Summer is Here

Summer is Here

CWQA urges parents to “Watch Kids Around Water”

Keeping Kids Safe

Pools, lakes, ponds, and beaches mean summer fun and cool relief from hot weather. But water also can be dangerous for kids if you don’t take the proper precautions. Most drownings occur in home swimming pools. It is the second leading cause of accidentaldeath for people between the ages of 5 and 24.The good news is there are many ways to keep your kids safe in the water and make sure that they take the right precautions when they’re on their own. Kids need constant supervision around water — whether the water is in a bathtub, a wading pool, an ornamental fish pond, a swimming pool, a spa, the beach, or a lake. Young children are especially vulnerable — they can drown in less than 2 inches (6 centimeters) of water. That means drowning can happen where you’d least expect it — the sink, the toilet bowl, fountains, buckets, inflatable pools, or small bodies of standing water around your home, such as ditches filled with rainwater. Always watch children closely when they’re in or near any water. All kids need to be supervised in the water, no matter what their swimming skill levels. And infants, toddlers, and weak swimmers should have an adult swimmer within arm’s reach to provide”touch supervision.” Don’t forget the sunscreen and reapply frequently, especially if the kids are getting wet. UV sunglasses, hats, and protective clothing can also help provide sun protection. Kids should drink plenty of fluids, particularly water, to prevent dehydration. It’s easy to get dehydrated in the sun, especially when kids are active and sweating. Dizziness, feeling lightheaded, or nausea are just some of the signs of dehydration and overheating.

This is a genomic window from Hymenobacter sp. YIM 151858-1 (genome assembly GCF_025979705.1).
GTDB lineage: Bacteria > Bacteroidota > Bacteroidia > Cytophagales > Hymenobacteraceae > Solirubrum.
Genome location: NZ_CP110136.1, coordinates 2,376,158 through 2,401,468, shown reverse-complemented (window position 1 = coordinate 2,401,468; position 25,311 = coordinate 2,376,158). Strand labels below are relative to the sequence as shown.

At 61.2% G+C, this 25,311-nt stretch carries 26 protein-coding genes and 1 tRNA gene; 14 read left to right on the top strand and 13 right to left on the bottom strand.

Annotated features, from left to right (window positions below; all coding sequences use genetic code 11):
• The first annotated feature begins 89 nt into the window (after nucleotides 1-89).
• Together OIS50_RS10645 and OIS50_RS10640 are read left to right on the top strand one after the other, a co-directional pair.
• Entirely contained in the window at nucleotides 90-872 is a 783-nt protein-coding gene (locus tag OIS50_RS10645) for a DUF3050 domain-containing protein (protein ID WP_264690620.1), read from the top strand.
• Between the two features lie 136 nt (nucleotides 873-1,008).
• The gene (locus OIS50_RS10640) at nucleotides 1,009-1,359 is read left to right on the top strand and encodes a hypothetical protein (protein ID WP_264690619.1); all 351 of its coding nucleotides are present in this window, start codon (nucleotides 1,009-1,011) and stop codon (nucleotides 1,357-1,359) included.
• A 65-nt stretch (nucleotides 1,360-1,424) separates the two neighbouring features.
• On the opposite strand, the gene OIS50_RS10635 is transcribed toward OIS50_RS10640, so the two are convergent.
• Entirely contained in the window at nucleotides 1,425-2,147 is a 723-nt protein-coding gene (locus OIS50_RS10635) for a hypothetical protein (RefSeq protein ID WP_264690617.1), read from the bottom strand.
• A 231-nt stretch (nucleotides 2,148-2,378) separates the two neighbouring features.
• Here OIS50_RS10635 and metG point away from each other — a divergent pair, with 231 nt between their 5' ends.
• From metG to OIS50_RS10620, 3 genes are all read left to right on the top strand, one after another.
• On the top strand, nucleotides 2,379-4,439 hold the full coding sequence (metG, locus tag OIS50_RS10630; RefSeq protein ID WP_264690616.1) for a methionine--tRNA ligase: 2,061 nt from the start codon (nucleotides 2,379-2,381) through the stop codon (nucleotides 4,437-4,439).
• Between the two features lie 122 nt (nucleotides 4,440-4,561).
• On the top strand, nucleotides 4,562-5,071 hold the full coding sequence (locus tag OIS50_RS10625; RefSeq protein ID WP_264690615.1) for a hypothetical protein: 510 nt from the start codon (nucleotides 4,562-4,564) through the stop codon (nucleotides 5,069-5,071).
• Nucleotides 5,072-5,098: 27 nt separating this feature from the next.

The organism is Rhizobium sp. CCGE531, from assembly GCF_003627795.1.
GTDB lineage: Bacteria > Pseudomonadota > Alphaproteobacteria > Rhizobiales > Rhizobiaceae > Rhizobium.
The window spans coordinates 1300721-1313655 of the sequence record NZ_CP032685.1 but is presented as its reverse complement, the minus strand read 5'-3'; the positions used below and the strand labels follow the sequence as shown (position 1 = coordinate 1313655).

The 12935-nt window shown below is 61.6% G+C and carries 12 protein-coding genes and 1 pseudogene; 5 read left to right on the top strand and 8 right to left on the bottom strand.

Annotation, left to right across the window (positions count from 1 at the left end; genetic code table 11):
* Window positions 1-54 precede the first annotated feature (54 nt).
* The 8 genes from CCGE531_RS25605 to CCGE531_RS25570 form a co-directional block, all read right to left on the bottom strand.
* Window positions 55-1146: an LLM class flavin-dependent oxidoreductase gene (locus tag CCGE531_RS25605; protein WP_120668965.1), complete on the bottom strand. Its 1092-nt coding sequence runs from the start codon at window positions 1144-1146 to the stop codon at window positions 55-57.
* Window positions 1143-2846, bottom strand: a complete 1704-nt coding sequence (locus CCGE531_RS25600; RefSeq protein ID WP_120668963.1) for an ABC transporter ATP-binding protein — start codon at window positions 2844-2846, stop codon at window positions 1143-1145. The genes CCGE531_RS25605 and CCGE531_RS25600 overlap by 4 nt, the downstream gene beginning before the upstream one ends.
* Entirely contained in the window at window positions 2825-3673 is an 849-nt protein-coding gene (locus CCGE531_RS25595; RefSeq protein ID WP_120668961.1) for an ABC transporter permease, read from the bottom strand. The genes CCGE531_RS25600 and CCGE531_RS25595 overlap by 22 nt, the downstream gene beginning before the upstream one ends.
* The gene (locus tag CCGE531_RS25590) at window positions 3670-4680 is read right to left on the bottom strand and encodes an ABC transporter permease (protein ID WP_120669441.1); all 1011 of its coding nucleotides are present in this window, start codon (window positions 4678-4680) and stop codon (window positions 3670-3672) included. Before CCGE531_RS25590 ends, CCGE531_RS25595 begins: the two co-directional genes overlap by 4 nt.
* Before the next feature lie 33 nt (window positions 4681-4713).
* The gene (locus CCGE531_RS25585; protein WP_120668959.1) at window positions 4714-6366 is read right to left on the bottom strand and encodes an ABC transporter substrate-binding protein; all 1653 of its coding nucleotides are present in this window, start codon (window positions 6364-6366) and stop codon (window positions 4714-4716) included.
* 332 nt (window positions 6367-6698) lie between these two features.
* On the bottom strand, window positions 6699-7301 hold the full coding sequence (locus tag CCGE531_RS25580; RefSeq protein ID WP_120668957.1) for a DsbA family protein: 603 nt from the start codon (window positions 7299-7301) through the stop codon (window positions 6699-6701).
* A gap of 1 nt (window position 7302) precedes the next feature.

Some Quick Tips:

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Never leave small children alone near any water container.

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Close bathroom doors and secure toilet lids with lid locks.

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Never leave a baby alone in a bath for any reason.

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Make sure small children can’t leave the house through pet doors or unlocked doors to reach pools or lakes.

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Secure swimming pool access, including by using fences, latching gates and water surface alarms.

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Completely remove the pool cover when the pool is in use.

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Store water toys away from water when not in use so they don’tattract small children.

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Keep emergency numbers handy and learn

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Ensure that a properly fitted life jacket is on your child when swimming

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